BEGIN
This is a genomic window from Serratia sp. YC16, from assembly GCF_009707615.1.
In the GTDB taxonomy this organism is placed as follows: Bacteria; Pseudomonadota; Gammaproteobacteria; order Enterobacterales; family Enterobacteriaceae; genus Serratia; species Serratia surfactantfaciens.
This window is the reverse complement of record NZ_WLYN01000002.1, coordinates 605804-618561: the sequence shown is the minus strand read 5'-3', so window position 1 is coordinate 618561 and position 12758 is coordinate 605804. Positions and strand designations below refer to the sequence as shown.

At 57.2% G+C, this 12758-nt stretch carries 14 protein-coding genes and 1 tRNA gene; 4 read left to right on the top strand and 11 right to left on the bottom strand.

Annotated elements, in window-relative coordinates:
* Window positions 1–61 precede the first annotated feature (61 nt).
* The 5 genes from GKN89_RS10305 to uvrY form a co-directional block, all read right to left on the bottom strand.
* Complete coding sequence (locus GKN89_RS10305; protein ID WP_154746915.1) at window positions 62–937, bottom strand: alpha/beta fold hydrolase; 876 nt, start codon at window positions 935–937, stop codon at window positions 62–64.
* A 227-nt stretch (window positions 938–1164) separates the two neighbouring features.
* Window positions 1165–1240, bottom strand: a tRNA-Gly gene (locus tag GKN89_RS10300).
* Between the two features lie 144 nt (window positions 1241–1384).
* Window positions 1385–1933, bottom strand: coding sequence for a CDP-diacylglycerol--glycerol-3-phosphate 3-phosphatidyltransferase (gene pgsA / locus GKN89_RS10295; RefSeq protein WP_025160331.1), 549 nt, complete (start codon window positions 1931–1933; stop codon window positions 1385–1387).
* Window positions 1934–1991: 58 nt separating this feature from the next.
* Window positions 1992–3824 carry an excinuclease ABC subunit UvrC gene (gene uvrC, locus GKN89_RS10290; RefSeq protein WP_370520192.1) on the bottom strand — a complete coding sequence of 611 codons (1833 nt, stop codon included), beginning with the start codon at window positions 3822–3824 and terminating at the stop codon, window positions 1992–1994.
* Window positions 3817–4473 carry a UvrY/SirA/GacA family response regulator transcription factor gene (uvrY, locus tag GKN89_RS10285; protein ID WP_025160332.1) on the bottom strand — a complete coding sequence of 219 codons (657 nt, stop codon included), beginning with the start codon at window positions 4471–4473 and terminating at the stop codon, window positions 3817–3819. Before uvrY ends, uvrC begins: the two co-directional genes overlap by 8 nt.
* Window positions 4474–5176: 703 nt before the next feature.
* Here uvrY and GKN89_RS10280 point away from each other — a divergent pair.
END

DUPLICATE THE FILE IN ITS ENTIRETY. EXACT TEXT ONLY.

This is a genomic window from Serratia sp. YC16, from assembly GCF_009707615.1.
In the GTDB taxonomy this organism is placed as follows: Bacteria; Pseudomonadota; Gammaproteobacteria; order Enterobacterales; family Enterobacteriaceae; genus Serratia; species Serratia surfactantfaciens.
This window is the reverse complement of record NZ_WLYN01000002.1, coordinates 605804-618561: the sequence shown is the minus strand read 5'-3', so window position 1 is coordinate 618561 and position 12758 is coordinate 605804. Positions and strand designations below refer to the sequence as shown.

At 57.2% G+C, this 12758-nt stretch carries 14 protein-coding genes and 1 tRNA gene; 4 read left to right on the top strand and 11 right to left on the bottom strand.

Annotated elements, in window-relative coordinates:
* Window positions 1–61 precede the first annotated feature (61 nt).
* The 5 genes from GKN89_RS10305 to uvrY form a co-directional block, all read right to left on the bottom strand.
* Complete coding sequence (locus GKN89_RS10305; protein ID WP_154746915.1) at window positions 62–937, bottom strand: alpha/beta fold hydrolase; 876 nt, start codon at window positions 935–937, stop codon at window positions 62–64.
* A 227-nt stretch (window positions 938–1164) separates the two neighbouring features.
* Window positions 1165–1240, bottom strand: a tRNA-Gly gene (locus tag GKN89_RS10300).
* Between the two features lie 144 nt (window positions 1241–1384).
* Window positions 1385–1933, bottom strand: coding sequence for a CDP-diacylglycerol--glycerol-3-phosphate 3-phosphatidyltransferase (gene pgsA / locus GKN89_RS10295; RefSeq protein WP_025160331.1), 549 nt, complete (start codon window positions 1931–1933; stop codon window positions 1385–1387).
* Window positions 1934–1991: 58 nt separating this feature from the next.
* Window positions 1992–3824 carry an excinuclease ABC subunit UvrC gene (gene uvrC, locus GKN89_RS10290; RefSeq protein WP_370520192.1) on the bottom strand — a complete coding sequence of 611 codons (1833 nt, stop codon included), beginning with the start codon at window positions 3822–3824 and terminating at the stop codon, window positions 1992–1994.
* Window positions 3817–4473 carry a UvrY/SirA/GacA family response regulator transcription factor gene (uvrY, locus tag GKN89_RS10285; protein ID WP_025160332.1) on the bottom strand — a complete coding sequence of 219 codons (657 nt, stop codon included), beginning with the start codon at window positions 4471–4473 and terminating at the stop codon, window positions 3817–3819. Before uvrY ends, uvrC begins: the two co-directional genes overlap by 8 nt.
* Window positions 4474–5176: 703 nt before the next feature.
* Here uvrY and GKN89_RS10280 point away from each other — a divergent pair.